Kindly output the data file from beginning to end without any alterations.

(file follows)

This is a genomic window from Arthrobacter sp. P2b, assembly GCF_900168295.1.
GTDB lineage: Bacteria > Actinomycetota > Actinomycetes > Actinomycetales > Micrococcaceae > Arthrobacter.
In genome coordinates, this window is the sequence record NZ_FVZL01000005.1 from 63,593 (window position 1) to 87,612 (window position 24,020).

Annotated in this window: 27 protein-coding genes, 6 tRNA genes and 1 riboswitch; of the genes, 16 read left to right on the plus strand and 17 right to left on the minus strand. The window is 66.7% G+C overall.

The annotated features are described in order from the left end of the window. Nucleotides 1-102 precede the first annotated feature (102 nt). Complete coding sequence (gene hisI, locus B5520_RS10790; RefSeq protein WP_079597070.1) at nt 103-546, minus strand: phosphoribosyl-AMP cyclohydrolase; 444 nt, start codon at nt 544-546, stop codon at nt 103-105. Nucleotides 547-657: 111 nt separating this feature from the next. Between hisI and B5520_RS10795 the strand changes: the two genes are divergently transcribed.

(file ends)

This is a genomic window from Arthrobacter sp. P2b, assembly GCF_900168295.1.
GTDB lineage: Bacteria > Actinomycetota > Actinomycetes > Actinomycetales > Micrococcaceae > Arthrobacter.
In genome coordinates, this window is the sequence record NZ_FVZL01000005.1 from 63,593 (window position 1) to 87,612 (window position 24,020).

Annotated in this window: 27 protein-coding genes, 6 tRNA genes and 1 riboswitch; of the genes, 16 read left to right on the plus strand and 17 right to left on the minus strand. The window is 66.7% G+C overall.

The annotated features are described in order from the left end of the window. Nucleotides 1-102 precede the first annotated feature (102 nt). Complete coding sequence (gene hisI, locus B5520_RS10790; RefSeq protein WP_079597070.1) at nt 103-546, minus strand: phosphoribosyl-AMP cyclohydrolase; 444 nt, start codon at nt 544-546, stop codon at nt 103-105. Nucleotides 547-657: 111 nt separating this feature from the next. Between hisI and B5520_RS10795 the strand changes: the two genes are divergently transcribed.